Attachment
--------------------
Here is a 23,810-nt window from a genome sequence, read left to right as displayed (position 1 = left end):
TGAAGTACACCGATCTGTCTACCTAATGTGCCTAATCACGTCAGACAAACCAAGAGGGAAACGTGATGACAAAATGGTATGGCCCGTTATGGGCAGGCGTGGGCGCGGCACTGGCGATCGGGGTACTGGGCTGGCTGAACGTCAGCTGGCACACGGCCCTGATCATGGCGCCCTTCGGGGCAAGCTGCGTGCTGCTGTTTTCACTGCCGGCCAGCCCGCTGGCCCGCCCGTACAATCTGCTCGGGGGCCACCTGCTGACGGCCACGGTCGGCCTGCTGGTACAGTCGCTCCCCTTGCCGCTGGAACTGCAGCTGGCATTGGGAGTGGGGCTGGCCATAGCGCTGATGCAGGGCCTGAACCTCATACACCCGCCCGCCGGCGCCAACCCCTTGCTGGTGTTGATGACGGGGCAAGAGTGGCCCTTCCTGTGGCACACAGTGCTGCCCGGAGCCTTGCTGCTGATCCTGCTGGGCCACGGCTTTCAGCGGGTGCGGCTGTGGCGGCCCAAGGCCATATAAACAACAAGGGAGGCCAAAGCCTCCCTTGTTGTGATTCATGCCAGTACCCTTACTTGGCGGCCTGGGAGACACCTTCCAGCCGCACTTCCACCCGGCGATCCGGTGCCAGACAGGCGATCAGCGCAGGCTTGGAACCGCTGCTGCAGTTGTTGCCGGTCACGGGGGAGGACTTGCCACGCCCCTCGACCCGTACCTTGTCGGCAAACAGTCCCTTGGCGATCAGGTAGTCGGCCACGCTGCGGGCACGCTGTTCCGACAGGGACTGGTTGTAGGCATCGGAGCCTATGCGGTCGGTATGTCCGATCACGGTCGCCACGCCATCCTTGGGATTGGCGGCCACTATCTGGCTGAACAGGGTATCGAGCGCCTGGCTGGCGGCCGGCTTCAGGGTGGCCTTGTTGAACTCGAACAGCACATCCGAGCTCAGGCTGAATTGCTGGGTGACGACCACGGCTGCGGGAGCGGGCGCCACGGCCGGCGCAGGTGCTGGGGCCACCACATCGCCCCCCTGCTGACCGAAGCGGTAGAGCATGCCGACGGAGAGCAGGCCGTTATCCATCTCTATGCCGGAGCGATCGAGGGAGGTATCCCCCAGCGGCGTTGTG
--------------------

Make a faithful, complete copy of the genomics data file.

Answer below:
Here is a 23,810-nt window from a genome sequence, read left to right as displayed (position 1 = left end):
TGAAGTACACCGATCTGTCTACCTAATGTGCCTAATCACGTCAGACAAACCAAGAGGGAAACGTGATGACAAAATGGTATGGCCCGTTATGGGCAGGCGTGGGCGCGGCACTGGCGATCGGGGTACTGGGCTGGCTGAACGTCAGCTGGCACACGGCCCTGATCATGGCGCCCTTCGGGGCAAGCTGCGTGCTGCTGTTTTCACTGCCGGCCAGCCCGCTGGCCCGCCCGTACAATCTGCTCGGGGGCCACCTGCTGACGGCCACGGTCGGCCTGCTGGTACAGTCGCTCCCCTTGCCGCTGGAACTGCAGCTGGCATTGGGAGTGGGGCTGGCCATAGCGCTGATGCAGGGCCTGAACCTCATACACCCGCCCGCCGGCGCCAACCCCTTGCTGGTGTTGATGACGGGGCAAGAGTGGCCCTTCCTGTGGCACACAGTGCTGCCCGGAGCCTTGCTGCTGATCCTGCTGGGCCACGGCTTTCAGCGGGTGCGGCTGTGGCGGCCCAAGGCCATATAAACAACAAGGGAGGCCAAAGCCTCCCTTGTTGTGATTCATGCCAGTACCCTTACTTGGCGGCCTGGGAGACACCTTCCAGCCGCACTTCCACCCGGCGATCCGGTGCCAGACAGGCGATCAGCGCAGGCTTGGAACCGCTGCTGCAGTTGTTGCCGGTCACGGGGGAGGACTTGCCACGCCCCTCGACCCGTACCTTGTCGGCAAACAGTCCCTTGGCGATCAGGTAGTCGGCCACGCTGCGGGCACGCTGTTCCGACAGGGACTGGTTGTAGGCATCGGAGCCTATGCGGTCGGTATGTCCGATCACGGTCGCCACGCCATCCTTGGGATTGGCGGCCACTATCTGGCTGAACAGGGTATCGAGCGCCTGGCTGGCGGCCGGCTTCAGGGTGGCCTTGTTGAACTCGAACAGCACATCCGAGCTCAGGCTGAATTGCTGGGTGACGACCACGGCTGCGGGAGCGGGCGCCACGGCCGGCGCAGGTGCTGGGGCCACCACATCGCCCCCCTGCTGACCGAAGCGGTAGAGCATGCCGACGGAGAGCAGGCCGTTATCCATCTCTATGCCGGAGCGATCGAGGGAGGTATCCCCCAGCGGCGTTGTG